Native Son: Book 1, Chapters 7-9
Summary – Chapters Seven, Eight and Nine
Eustacia is compared to a model goddess in her passions and instincts. She is not suited to Egdon Heath and was raised in Budmouth. She is now an orphan and has been in the care of her grandfather. She is characterized by her desire for love and passion and it is explained that loneliness deepens her desire.
She is also rebellious and the ‘subtle beauties’ of the heath are lost to her. She is at a stage where nothing is worthwhile and fills up her time ‘by idealizing Wildeve for want of a better object’. It is only ‘the advent of a greater man’ that will dislodge him. For the rest of the time, she takes slow walks and carries her grandfather’s telescope and her grandmother’s hour glass. With the latter she takes ‘a peculiar pleasure’ in watching time slip away.
She seldom schemes but when she does she uses the strategy of a general rather than ‘the small arts called womanish’.
In Chapter Eight, Johnny Nonsuch goes home clutching the money given to him by Eustacia. There is little danger for a child travelling alone on the heath but he stops when he hears a smacking noise and sees a light and a cloud of dust. He decides to return to Miss Vye to ask her servant to accompany him. He turns back and sees the fire is still burning and she is now talking to a man. He listens to what they say, to see if it is prudent to interrupt, and after some minutes he withdraws perplexed. He sets off home again to face the lesser of two evils and stops when he hears a noise in the sandpit.
When he is closer, he sees it is two horses that have been broken in and then notices a van. He is alarmed to see a man dressed in red (which is Venn) and trips and rolls down towards him. He tells the man his name and asks him to help find his sixpence.
They talk and Johnny explains how he got the money by keeping the fire burning until the frog jumped in the pond and Venn tells him they do not do this at this time of year. Johnny then tells how he returned later and heard her talk to a man. After being asked, he reveals she said to the man that she supposed he had not married the other ‘because he liked the old sweetheart best’. Johnny thinks he liked her best and the man said he will see her again. Venn slaps his hand against the van and cries, ‘that’s the secret o’t!’
Chapter Nine begins with an explanation of how reddlemen are rarely seen since the advent of the railway and the child’s first sight of one used to be ‘an epoch in his life’. Mothers used to threaten their children with them as a bogeyman figure. He was an isolated figure because of the nature of his work and this is how he also tended to be seen.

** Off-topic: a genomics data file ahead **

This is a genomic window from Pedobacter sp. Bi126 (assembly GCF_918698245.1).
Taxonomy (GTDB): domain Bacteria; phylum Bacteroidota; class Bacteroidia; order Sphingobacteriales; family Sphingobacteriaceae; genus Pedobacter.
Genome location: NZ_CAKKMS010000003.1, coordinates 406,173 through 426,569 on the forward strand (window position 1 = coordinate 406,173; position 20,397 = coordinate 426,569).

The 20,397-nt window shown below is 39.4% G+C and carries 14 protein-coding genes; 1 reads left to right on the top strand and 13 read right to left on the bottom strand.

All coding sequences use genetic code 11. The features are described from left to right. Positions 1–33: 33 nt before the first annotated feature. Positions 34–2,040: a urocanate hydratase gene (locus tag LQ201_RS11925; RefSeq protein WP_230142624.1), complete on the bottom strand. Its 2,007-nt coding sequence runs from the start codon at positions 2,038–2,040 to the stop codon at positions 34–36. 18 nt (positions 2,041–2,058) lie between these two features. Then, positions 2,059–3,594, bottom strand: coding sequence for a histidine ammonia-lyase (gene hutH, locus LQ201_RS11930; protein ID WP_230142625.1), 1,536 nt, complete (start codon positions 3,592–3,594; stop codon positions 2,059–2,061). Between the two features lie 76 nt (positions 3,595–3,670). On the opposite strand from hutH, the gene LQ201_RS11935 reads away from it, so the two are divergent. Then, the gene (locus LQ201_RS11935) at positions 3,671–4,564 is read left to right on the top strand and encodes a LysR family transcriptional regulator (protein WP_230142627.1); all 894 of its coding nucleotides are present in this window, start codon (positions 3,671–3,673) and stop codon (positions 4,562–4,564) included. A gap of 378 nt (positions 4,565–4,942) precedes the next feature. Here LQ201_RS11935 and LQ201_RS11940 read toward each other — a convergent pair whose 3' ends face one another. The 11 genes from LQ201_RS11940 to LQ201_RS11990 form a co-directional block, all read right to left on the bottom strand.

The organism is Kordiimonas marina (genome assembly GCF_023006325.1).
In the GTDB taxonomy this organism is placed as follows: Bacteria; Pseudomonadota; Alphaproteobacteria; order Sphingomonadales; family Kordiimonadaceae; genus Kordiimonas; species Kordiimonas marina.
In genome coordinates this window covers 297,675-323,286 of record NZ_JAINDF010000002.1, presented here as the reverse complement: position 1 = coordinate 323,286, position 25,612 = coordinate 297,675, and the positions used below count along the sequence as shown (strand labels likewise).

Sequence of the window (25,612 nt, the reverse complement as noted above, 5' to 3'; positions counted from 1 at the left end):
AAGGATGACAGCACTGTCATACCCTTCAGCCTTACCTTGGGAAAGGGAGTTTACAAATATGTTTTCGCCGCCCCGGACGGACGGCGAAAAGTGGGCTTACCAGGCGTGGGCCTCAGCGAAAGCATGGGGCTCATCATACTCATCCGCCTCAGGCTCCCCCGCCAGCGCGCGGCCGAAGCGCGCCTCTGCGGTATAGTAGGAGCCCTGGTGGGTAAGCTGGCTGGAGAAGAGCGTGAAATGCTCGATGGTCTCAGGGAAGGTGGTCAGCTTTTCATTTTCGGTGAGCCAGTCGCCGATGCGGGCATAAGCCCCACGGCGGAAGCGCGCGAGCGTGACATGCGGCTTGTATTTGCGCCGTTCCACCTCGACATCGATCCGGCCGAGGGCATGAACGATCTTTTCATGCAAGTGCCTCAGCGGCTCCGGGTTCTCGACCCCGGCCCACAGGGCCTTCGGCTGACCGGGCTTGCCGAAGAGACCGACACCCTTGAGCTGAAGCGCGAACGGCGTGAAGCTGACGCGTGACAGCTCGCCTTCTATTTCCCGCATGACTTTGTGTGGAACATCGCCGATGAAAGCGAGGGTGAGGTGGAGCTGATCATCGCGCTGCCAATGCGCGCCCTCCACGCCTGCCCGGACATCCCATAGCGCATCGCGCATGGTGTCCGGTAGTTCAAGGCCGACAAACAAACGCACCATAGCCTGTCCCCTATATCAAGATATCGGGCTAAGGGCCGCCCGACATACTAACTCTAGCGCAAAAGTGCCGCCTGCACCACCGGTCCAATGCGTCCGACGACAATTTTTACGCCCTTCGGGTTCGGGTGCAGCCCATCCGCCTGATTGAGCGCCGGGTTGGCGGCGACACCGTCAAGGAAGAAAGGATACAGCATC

Venn is darning at his van and lays it down to open a letter that has been read many times before. It is two years old and is from Thomasin. In it she says she cannot marry him or let him call her his sweetheart. She also asks that he not ‘becall’ her for laughing when he spoke to her. She adds that even if she did want him to court her, her aunt would not as she would want her to look a little higher ‘than a small dairy-farmer’.
They did not meet again until today and in the meantime he moved to this new position, and it is an even greater move away from her. He still loves her generously, though, and his first active step in watching over her comes the next evening at seven. He has come to see Eustacia as a ‘conspirator’ against Thomasin’s happiness and he stands near Rainbarrow to see if she and Wildeve meet. He does this for four nights with no success, but on the fifth he sees a man and woman in this spot and camouflages himself to get close enough to listen.
Wildeve says how she used to treat him cruelly enough until he found someone fairer. She asks if he thinks she is fairer and if he still loves her and he replies mischievously that he does and does not. They both agree that they hate the heath and Wildeve asks why they stay there. He then asks her to come to America. She asks him to give her time and they turn and walk away and Venn hears no more. He walks back to his van and his spirit is ‘perturbed to aching’ for Thomasin’s sake and determines to see ‘that Eustacia Vye’.
Analysis – Chapters Seven, Eight and Nine
Chapter Seven is a useful reference point for understanding the characterization of Eustacia more fully. She is depicted as being in love with love and this is emphasized by her loneliness and isolated position. Her dislike of the surrounding heath gives weight to her sense of aloneness and it is telling that Wildeve shares in this sentiment.
Chapter Nine is significant for the further explanations that are given to Venn’s actions when assisting Thomasin earlier. He is still in love with her, despite the fact that she has turned him down as a prospective sweetheart, and his generosity is demonstrated in his decision to protect her from heartache.
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- Native Son
- Novel Summary
- Book One
- Book 1, Chapters 1-2
- Book 1, Chapters 3-4
- Book 1, Chapters 5-6
- Book 1, Chapters 7-9
- Book 1, Chapters 10-11
- Book Two
- Book 2 Chapters 1-4
- Book 2 Chapters 5-7
- Book 2 Chapter 8
- Book Three
- Book 3 Chapters 1-3
- Book 3 Chapters 4-6
- Book 3 Chapters 7-8
- Book 4 Chapters 1-3
- Book 4 Chapters 4-6
- Book 4 Chapters 7-8
- Book 5 Chapters 1-3
- Book 5 Chapters 4-6
- Book 5 Chapters 7-9
- Book 6 Chapters 1-4
- Character Profiles
- Metaphor Analysis
- Top Ten Quotes
- Richard Wright
- Essay Q&A